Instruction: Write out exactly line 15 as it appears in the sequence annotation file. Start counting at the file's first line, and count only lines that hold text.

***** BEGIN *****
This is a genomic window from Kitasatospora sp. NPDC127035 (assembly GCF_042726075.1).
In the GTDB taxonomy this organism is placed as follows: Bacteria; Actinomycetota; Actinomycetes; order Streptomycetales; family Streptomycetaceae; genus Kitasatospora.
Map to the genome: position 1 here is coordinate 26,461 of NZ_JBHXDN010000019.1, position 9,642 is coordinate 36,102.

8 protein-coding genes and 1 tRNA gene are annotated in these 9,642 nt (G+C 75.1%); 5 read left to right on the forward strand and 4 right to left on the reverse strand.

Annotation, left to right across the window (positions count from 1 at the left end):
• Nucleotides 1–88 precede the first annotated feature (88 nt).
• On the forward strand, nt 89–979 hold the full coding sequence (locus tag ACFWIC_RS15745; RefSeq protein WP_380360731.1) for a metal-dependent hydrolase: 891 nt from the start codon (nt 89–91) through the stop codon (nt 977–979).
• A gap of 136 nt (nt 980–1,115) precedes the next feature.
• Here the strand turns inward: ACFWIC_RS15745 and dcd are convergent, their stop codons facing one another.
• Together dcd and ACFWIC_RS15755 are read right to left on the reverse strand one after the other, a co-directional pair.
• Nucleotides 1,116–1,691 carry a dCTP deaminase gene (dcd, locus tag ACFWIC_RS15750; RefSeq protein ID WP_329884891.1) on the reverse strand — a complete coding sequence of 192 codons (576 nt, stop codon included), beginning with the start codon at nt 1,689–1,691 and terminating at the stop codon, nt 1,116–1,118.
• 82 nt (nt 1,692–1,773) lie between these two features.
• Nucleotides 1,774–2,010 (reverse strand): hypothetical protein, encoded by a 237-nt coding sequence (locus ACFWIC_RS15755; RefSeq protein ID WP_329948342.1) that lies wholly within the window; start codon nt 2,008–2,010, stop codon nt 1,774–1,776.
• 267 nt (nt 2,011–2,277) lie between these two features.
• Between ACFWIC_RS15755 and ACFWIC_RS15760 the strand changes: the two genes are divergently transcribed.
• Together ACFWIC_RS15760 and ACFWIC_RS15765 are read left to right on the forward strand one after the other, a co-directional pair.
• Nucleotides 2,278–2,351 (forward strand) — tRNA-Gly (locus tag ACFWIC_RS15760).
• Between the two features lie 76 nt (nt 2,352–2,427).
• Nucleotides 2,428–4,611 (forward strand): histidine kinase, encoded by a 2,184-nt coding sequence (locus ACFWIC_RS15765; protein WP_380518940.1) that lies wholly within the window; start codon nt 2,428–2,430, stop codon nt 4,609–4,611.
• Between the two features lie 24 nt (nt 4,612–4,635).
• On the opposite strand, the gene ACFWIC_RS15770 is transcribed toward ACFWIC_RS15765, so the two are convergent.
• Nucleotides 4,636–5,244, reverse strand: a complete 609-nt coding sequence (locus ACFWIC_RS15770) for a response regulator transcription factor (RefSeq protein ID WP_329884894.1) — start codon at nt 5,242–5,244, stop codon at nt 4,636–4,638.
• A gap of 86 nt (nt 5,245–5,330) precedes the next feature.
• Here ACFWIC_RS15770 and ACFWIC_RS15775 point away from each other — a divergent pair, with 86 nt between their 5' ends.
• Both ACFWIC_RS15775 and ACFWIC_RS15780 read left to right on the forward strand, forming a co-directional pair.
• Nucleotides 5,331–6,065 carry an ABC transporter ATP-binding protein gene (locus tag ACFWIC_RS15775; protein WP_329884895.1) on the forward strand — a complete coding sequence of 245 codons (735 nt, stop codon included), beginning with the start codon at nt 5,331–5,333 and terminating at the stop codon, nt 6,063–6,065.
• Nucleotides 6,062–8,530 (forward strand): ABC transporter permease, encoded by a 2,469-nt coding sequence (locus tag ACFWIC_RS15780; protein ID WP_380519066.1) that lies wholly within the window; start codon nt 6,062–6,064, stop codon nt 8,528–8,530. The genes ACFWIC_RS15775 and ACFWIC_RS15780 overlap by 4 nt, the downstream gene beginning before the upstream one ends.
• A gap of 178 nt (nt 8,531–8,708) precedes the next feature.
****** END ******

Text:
• Between ACFWIC_RS15755 and ACFWIC_RS15760 the strand changes: the two genes are divergently transcribed.